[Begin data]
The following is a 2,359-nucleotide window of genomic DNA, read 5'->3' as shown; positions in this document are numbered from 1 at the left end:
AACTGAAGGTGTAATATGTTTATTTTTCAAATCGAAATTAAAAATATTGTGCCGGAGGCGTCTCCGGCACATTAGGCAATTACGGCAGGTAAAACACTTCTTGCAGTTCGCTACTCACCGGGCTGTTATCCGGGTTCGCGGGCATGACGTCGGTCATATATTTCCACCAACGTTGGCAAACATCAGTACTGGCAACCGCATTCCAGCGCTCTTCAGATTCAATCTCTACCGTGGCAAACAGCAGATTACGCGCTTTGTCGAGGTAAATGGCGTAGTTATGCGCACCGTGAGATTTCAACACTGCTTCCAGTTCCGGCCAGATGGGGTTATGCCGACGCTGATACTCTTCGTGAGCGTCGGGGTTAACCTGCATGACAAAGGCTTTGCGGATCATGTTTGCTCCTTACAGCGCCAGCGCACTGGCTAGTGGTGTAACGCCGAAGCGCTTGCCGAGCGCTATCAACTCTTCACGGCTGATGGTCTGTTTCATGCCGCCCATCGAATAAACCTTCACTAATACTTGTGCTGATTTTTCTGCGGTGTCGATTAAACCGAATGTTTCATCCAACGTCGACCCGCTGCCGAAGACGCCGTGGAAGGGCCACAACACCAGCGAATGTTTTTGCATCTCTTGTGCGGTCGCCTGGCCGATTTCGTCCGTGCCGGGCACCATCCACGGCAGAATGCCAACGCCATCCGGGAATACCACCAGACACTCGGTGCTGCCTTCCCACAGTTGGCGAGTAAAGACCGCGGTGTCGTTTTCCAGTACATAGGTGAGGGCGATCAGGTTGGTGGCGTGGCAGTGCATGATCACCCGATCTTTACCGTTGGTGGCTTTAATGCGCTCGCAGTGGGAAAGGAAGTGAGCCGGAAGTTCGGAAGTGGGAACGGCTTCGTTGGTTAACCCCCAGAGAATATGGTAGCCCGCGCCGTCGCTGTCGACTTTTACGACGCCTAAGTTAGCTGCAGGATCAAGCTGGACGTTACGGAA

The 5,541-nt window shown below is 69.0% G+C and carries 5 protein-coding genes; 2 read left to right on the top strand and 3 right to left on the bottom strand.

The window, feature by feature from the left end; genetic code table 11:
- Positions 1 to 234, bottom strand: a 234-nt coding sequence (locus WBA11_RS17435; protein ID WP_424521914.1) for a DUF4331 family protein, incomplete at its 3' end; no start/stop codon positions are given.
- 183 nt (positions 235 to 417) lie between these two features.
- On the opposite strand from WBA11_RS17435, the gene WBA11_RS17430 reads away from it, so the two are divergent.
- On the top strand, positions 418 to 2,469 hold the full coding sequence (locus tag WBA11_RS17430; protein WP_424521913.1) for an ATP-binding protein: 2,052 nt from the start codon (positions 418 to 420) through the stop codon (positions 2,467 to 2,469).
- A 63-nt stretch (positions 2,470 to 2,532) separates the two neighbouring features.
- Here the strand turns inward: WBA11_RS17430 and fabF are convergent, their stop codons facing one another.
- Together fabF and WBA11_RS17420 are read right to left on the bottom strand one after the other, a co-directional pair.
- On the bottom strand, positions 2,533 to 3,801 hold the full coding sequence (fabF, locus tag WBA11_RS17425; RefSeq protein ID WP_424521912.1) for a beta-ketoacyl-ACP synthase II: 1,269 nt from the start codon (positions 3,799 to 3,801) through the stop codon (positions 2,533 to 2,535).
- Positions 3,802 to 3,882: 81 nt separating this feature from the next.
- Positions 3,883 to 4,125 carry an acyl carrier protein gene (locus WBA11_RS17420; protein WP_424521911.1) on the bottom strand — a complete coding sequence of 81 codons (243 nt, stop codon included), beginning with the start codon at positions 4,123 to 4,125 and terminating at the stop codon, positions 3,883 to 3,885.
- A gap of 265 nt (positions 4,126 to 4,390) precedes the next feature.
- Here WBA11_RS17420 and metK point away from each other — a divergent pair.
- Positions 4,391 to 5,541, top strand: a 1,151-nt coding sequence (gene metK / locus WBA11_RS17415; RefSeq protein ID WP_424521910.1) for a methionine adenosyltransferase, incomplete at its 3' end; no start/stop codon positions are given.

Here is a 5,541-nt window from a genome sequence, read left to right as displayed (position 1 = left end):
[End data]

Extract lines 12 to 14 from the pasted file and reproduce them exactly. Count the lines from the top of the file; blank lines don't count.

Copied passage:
- On the bottom strand, positions 2,533 to 3,801 hold the full coding sequence (fabF, locus tag WBA11_RS17425; RefSeq protein ID WP_424521912.1) for a beta-ketoacyl-ACP synthase II: 1,269 nt from the start codon (positions 3,799 to 3,801) through the stop codon (positions 2,533 to 2,535).
- Positions 3,802 to 3,882: 81 nt separating this feature from the next.
- Positions 3,883 to 4,125 carry an acyl carrier protein gene (locus WBA11_RS17420; protein WP_424521911.1) on the bottom strand — a complete coding sequence of 81 codons (243 nt, stop codon included), beginning with the start codon at positions 4,123 to 4,125 and terminating at the stop codon, positions 3,883 to 3,885.